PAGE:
Monday, September 30, 2013

Language is a Window into Human Nature

I just read The Stuff of Thought: Language as a Window into Human Nature, by Steven Pinker. When I finished it I was disappointed. I had heard so much about Pinker (this is the first book of his I’ve read), and I felt like I had learned very little about human nature. But as I reflected on it over the next few days, my opinion radically changed. I kept bumping into things that were illuminated by the insights in this book.

For example, I read an article about how robots are being programmed to follow some of the basic modes of human thought so they interface with humans better, and these basic modes are exactly what Pinker outlined.

The basic message of the book is that there are deep structures in our brains, evolved over countless millennia, which allow us to make sense of our sensory experience. These are very similar to the “categories of understanding” described by Immanuel Kant 225 years ago. Pinker lists space, time, substance, object, causation, force, possession, and goal as the basic concepts that form the scaffolding that constructs our mental model of the world.  

These models are very useful for helping us to navigate the physical world, but science has discovered that our evolved models don’t accurately match reality. Pinker writes, “They add up to a distinctively human model of reality, which differs in major ways from the objective understanding of reality eked out by our best science and logic.” In other words, the basic concepts box us in; they restrict how we can think about reality. This is why quantum physics is so hard to comprehend, and also why it is so difficult to put spiritual experiences into words.

Causation is one of the basic concepts, and it forms a big part of our worldview. We attribute causation whenever we see an action by an autonomous actor. Scientists have done studies where shapes move on a computer screen. If, for example, a yellow triangle moves towards a red circle and stops just when it touches the circle, and then the circle starts moving, subjects overwhelmingly say, “the triangle caused the circle to move.” There’s been research with shapes on computer screens in which the movements are so involved that the subjects start telling stories about the shapes as if they are living creatures, even imbuing them with emotions.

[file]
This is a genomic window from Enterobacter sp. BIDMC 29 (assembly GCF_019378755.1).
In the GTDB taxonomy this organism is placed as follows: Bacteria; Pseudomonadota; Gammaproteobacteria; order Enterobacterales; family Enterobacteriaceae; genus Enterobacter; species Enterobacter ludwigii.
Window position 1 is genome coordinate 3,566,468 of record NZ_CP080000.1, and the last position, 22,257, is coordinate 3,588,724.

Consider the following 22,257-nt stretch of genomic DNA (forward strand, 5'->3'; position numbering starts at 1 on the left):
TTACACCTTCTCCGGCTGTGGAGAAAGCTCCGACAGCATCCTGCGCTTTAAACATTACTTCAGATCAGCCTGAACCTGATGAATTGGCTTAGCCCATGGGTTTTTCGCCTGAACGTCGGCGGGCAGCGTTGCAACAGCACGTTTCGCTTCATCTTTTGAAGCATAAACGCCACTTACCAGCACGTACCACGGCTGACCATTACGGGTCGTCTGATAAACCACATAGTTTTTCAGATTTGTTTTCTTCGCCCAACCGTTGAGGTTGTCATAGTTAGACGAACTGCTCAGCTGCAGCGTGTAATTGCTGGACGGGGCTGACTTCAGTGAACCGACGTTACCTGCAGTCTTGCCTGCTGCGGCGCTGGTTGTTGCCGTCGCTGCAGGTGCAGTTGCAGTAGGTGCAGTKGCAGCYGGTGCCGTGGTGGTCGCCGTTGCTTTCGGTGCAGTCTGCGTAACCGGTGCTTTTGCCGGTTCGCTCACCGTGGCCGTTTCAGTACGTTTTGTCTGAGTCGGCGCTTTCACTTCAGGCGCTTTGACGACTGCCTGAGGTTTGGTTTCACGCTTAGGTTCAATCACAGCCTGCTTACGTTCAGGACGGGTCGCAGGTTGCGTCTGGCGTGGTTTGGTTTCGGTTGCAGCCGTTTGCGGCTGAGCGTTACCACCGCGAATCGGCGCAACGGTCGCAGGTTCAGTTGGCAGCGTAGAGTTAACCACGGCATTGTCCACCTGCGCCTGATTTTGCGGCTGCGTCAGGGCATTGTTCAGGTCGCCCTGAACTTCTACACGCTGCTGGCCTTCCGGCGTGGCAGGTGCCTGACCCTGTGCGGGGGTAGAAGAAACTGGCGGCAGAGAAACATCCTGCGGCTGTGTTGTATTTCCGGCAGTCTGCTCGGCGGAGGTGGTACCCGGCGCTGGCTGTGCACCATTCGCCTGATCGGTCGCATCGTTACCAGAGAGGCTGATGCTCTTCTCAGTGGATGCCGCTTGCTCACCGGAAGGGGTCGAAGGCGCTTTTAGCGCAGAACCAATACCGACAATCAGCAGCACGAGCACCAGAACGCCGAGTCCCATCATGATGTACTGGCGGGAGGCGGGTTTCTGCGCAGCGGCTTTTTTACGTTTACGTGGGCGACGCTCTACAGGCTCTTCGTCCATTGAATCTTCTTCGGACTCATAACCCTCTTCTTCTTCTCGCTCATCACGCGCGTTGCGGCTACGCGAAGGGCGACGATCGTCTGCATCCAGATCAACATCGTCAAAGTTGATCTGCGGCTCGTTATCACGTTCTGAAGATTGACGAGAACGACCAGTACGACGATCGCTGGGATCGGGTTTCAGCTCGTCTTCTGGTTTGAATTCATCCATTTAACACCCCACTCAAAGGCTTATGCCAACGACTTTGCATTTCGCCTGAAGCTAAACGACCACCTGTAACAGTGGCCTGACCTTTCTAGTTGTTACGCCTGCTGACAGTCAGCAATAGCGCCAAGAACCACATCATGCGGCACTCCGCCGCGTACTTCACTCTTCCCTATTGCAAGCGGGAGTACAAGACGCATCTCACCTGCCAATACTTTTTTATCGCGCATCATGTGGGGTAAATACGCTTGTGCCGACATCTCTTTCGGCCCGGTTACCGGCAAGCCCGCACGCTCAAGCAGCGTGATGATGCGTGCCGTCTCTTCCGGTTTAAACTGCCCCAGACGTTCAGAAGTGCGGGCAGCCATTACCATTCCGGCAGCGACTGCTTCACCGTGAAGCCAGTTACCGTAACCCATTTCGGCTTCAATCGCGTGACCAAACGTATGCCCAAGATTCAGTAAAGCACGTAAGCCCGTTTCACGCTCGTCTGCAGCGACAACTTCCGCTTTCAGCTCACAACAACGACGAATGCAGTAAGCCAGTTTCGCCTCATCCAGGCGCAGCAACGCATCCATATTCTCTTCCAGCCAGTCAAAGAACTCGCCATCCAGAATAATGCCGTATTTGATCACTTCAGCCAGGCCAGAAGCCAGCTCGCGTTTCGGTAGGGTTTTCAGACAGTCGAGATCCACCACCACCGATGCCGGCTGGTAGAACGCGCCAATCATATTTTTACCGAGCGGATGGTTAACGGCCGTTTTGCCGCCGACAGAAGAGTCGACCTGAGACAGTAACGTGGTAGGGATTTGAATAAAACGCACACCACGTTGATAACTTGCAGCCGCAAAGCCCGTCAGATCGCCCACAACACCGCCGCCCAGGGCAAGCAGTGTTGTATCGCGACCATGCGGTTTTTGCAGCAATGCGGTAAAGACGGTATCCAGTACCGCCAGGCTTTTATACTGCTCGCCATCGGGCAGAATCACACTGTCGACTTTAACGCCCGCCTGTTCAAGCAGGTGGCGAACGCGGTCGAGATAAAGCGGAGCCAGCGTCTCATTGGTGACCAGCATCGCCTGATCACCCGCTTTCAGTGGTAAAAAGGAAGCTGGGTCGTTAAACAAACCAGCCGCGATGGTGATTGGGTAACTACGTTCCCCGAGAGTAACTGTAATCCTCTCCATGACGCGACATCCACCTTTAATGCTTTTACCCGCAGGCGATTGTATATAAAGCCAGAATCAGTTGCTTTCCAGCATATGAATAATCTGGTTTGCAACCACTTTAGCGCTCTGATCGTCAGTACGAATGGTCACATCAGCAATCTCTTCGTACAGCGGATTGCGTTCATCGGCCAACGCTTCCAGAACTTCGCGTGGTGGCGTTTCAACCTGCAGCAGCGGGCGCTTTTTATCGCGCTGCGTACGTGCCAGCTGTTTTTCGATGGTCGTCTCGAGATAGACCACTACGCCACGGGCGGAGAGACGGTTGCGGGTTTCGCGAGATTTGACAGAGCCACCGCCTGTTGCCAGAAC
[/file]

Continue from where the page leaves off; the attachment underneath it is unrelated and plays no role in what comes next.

Monday, September 9, 2013

Creative Diplomacy on Syria

I am opposed to the idea of the United States bombing Syria because of the use of chemical weapons. I think it is completely absurd to respond in a situation like this with bombing. There should be some consequences to reinforce the global ban on use of chemical weapons, but it should be something other than killing people with our bombs.

Yesterday I listened to an interview with Andrew Bacevich on Bill Moyers (Phil Donahue did the interview) about Syria. Bacevich is a graduate of West Point, a Marine veteran (Vietnam), and is currently a professor of history at Boston University.

Bacevich argues against bombing Syria, and he points out the irony that our country's chief diplomat, Secretary of State John Kerry, is acting as the biggest cheerleader for war rather than the point man for creative alternatives.

Then today it looks like Kerry has come up with something creative, with the suggestion that Syria relinquish its chemical weapons. The news reports suggest that this was just an off-hand suggestion by Kerry but the Russians and Syrians are reacting positively. The American public does not support the bombing of Syria, and I hope that President Obama will take this opportunity for creative diplomacy and avoid military action.